drafted what became known as the Chicago statements, one of which asserted that

“some applications of moral principles [in Scripture] are restricted to a limited

audience.” The statement proceeds to affirm that Scripture has some

“culturally-conditioned applications of truth, which have to be adjusted according to the

cultural variable.”

Moreover, Henry wrote in Vol. V of his important six-volume magnum opus, God,

Revelation and Authority, that “each passing generation finds biblical elements

specifically significant for its own intellectual and cultural context” ([Word, 1979], p.

402). A similar perspective is also evident in the writings of several other evangelicals

and charismatics. Thus these staunch proponents of biblical inerrancy want to affirm

that the whole Bible is God’s Word, but that certain biblical themes are more

appropriate in some contexts than in others. What else is this understanding but a

commitment to contextual theology?

Of course, one could contend that this sort of contextual theology differs from

prevailing interpretations in mainline ecumenical circles. Indeed, for some mainline

theologians contextual theology is a commitment to the idea that particular biblical and

theological themes must be interpreted and formulated anew in each different context.

This understanding is often connected to the assumption that not all portions of

Scripture are the Word of God, at least those portions that are not appropriate to the

present context.

Yet even this distinction does not preclude ecumenical rapprochement between the two

groups, partly because these two distinct approaches do not follow strict party lines. Not

only have certain radical evangelicals appropriated mainline hermeneutical

commitments, but some prominent mainline figures are approaching the contextual

theology question in a manner at least compatible with Henry and his colleagues.



For instance, Brevard S. Childs, formulator of the new canonical methods of exegesis,

has stated that the task of Christian theology is “to seek to discern God’s will . . . within

changing historical contexts” (The New Testament as Canon [Fortress, 1985], pp.

442-443). At different times one portion of Scripture will sound the primary note, and at

other times other portions will be primary. But the witness of the whole canon must

continue to be deemed authoritative. Such an approach is logically shared by other

mainline theologians who follow Childs’s canonical method or who utilize the

literary-analytic techniques of narrative theology.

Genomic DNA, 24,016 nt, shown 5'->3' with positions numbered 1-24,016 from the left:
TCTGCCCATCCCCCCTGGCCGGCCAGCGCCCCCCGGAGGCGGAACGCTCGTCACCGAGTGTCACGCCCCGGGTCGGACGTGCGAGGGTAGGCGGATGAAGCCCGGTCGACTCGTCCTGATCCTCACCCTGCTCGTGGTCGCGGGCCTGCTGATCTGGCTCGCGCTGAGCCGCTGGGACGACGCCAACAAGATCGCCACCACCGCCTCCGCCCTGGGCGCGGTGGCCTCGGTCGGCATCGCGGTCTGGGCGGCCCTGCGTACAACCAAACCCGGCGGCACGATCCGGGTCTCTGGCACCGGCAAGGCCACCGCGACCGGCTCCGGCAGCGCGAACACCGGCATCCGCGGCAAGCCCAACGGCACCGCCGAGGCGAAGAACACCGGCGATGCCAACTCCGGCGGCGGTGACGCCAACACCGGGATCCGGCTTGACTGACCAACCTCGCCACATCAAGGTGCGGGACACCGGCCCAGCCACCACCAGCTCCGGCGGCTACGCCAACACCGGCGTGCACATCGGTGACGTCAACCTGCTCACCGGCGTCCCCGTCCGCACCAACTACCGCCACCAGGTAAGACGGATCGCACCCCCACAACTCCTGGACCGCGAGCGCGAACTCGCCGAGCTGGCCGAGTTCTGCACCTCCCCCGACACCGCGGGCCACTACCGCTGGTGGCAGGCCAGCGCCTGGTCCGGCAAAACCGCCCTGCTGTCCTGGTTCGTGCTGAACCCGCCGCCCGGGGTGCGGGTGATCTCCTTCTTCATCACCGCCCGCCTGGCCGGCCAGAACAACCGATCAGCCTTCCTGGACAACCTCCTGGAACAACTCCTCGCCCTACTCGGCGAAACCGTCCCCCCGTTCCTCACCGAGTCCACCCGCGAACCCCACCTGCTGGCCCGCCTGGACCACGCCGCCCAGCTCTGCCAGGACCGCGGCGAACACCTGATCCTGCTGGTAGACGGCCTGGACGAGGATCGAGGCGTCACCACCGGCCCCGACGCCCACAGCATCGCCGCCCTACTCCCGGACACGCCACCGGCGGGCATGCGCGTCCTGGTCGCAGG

The convergence between this sort of contextuality and that of some evangelicals is

perhaps more readily apparent when one recalls the impact that historical criticism is

having on theological conservatives, who are using these techniques — subordinated to

the authority of the biblical canon — in ways that are similar to the framework that

Childs advocates.

One should be very clear about the nature of the convergences we have observed. We

have not identified convergences in theories about Scripture or even in how to do

contextual theology. Rather, we are simply observing a common sensitivity among

evangelicals and mainline Christians to the issues raised by contextual theology. And

perhaps most important of all, we observe a more-or-less common use of Scripture on

both sides, insofar as both claim that only a limited number of biblical themes are

appropriate for a given context.

The principal question raised by ecumenists is not whether precise theological

agreement exists, but whether disagreements must divide churches. This question

should be asked in view of the mainline/evangelical convergence sketched here.

Of course, agreement to be contextually sensitive does not overcome all the divisions

between the two groups; other sociological factors, and serious doctrinal differences

over issues like the sacraments still divide them. But is there enough emerging

rapprochement to facilitate more serious theological conversation and mutual respect

than has hitherto taken place — enough so that the conservatives could truly become a

part of the current ecumenical ethos?

If mainline churches become informed about developments in the evangelical and

fundamentalist worlds, perhaps there would be fewer accusations that they are

unconcerned with relating the gospel to our cultural contexts. And if evangelicals and

fundamentalists begin to see that many mainline theologians are using the Bible as a

guide for faith, perhaps some of the barriers that have been erected can be broken down.

After all, the elaborate fundamentalist theories about the Bible’s inerrancy and

inspiration were originally formulated to ensure that the Bible was used properly in the

church — a purpose that would be supported by many mainline theologians. And since

doctrine is developed to ensure correct praxis, the doctrine of Scripture is less divisive

if both sides share a common use of Scripture.

The issues raised by contextual theology touch the heart of the difference that caused

the original fundamentalist — modernist breach. Though these observations do not even

pretend to heal that breach, perhaps this central issue is the place to begin a serious

theological conversation without feeling the need to repeat the traditional polemics of

both sides. An awareness of the commonalities in the seemingly unlikely areas of

contextual theology and use of Scripture may help us overcome our suspicions of one

another so that the ecumenical spirit of the past 20 years might include all of God’s

people.